Honesty is the Best Policy-Maybe
When I was 9 or 10 years old I stole a bag of licorice from the local grocery store. When the clerk left the checkout to go to the back of the store, I grabbed the candy from behind the counter. The woman, who knew me and my family, returned and confronted me as I was walking out the door. I insisted that I had bought the goods elsewhere and of course, she knew I was lying. She let me go and while I was off the hook, the guilt I felt wouldn’t allow me to enjoy it. Besides, it was black licorice. I hate black licorice. To this day, I can’t eat the stuff.
My over active conscience has more than once created interesting times for me and more importantly, for my children. I would always return too much change, tell the clerk when I wasn’t charged enough or even take the $20 bill found on the sidewalk back into the store or gas station and give it to the attendant. What happens to it after that, I figure is on someone else.
Today as adults one of the kids will occasionally call and complain, “Honest dad just cost me ten bucks. Yeah, I took the money back.”
Recently I went shopping for some dress clothes, buying a pair of pants and an overcoat. The store was busy and a manager opened another checkout to accommodate me and the many others standing in line. She became distracted and I, in a hurry, just signed the credit card receipt and left. It wasn’t until I reached my car that I realized I had not been charged for the coat.
I knew the time spent to straighten this out would put me way behind schedule and I really wanted to leave. But, me being me I had no choice but to go back and pay for it. Afterwards, the customer service manager expressed her renewed sense of faith in humanity and I walked out with a clear conscience, and a 15% discount.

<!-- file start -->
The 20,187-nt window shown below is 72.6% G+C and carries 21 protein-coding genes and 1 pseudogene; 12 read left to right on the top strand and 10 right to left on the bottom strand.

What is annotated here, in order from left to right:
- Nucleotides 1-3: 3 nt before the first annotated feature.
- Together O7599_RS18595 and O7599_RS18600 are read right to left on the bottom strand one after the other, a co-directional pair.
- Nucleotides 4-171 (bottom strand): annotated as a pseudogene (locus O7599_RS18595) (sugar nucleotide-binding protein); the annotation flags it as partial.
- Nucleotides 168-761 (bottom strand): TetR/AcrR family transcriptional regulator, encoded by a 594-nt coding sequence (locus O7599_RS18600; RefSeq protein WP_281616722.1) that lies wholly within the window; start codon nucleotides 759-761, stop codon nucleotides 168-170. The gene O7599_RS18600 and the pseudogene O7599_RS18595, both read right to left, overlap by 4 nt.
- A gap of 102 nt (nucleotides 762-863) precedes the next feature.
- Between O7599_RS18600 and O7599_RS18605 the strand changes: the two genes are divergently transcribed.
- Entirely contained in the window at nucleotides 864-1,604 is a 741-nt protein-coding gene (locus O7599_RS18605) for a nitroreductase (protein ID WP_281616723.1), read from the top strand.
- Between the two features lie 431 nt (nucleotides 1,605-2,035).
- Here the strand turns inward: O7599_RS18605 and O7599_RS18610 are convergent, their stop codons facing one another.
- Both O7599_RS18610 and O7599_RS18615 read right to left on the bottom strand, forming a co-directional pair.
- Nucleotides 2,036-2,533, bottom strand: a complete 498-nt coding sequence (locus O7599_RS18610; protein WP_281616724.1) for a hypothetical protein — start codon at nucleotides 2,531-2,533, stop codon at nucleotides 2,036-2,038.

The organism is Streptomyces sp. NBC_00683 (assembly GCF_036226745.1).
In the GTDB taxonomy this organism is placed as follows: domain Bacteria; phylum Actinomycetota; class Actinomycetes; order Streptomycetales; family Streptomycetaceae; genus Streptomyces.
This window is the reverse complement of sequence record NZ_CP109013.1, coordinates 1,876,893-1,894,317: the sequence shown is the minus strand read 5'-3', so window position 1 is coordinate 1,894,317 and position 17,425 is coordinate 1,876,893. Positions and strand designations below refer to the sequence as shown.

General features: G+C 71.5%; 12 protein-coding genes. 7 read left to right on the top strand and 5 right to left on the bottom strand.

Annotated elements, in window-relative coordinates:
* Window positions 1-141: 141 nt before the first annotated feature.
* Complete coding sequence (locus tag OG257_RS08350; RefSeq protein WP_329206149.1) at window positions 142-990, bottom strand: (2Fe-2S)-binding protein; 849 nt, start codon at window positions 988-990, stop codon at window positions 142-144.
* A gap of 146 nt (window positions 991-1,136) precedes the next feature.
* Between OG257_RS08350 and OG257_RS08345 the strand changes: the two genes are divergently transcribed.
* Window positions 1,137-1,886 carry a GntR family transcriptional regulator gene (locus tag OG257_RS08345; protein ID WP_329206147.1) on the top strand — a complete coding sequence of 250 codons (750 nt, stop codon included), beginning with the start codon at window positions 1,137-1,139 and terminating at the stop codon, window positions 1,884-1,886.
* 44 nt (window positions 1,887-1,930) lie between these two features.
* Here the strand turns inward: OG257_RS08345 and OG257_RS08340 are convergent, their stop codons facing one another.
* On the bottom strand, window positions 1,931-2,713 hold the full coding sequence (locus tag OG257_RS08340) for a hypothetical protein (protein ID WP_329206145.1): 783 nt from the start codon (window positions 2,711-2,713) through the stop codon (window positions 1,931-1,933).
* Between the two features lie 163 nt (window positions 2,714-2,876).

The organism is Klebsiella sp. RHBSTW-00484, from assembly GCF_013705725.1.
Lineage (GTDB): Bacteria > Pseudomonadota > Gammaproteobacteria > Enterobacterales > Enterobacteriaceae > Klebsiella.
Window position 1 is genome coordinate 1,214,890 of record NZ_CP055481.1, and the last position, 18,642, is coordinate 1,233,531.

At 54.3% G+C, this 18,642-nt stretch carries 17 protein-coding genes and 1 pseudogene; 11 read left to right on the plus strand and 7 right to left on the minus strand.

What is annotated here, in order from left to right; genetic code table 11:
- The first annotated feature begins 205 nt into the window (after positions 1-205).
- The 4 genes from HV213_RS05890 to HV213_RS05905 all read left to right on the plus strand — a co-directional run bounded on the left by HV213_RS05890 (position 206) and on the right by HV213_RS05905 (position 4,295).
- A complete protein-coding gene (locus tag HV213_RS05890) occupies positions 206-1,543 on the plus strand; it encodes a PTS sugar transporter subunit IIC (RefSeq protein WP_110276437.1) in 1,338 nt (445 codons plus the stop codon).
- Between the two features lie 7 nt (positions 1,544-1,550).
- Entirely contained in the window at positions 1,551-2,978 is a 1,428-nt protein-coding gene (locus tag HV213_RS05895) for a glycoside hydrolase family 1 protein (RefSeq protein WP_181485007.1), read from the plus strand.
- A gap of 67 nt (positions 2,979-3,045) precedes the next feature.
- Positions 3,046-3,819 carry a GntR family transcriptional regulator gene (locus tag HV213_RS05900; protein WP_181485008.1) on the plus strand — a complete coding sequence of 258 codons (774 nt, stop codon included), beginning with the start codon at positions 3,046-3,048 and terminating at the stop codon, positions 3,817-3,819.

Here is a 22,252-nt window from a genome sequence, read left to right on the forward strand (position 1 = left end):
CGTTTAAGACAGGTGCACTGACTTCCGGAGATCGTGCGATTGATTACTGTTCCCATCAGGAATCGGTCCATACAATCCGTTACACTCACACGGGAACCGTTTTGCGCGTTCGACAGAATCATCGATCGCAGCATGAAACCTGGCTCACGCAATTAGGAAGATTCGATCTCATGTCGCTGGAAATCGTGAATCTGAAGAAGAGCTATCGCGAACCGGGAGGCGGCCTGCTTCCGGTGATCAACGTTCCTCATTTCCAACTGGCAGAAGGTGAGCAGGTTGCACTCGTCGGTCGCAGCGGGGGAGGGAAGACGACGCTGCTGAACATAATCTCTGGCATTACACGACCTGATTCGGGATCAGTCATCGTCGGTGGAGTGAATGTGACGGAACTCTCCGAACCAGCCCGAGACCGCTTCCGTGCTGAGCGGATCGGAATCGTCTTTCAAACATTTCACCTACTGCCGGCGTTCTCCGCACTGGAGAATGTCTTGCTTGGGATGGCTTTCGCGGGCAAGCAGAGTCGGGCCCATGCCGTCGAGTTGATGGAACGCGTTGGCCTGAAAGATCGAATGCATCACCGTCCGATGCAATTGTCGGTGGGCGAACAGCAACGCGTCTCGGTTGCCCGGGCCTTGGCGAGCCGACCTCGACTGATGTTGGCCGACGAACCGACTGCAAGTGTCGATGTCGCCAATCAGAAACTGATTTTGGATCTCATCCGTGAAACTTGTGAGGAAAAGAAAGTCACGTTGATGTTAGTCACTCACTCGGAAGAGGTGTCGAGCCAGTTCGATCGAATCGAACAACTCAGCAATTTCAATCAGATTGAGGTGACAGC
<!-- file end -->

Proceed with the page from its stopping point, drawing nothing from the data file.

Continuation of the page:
Although I should know better, every now and then I still have to test it and when confronted I will fess up and fold like an old tent. I once told an IRS auditor, “Well, it sounded like a good idea at the time.”
About a month ago, I received a shipment of books that were ordered from an online bookstore. Everything was fine, that was exactly what I requested. Ten days later I received another shipment, the same two books. Obviously I hadn’t ordered duplicates and my credit card statement confirmed that fact. A later statement however, did show a charge and the company promptly corrected the error while I returned the books.
I originally had a different ending to this that was much more interesting but-not quite correct.
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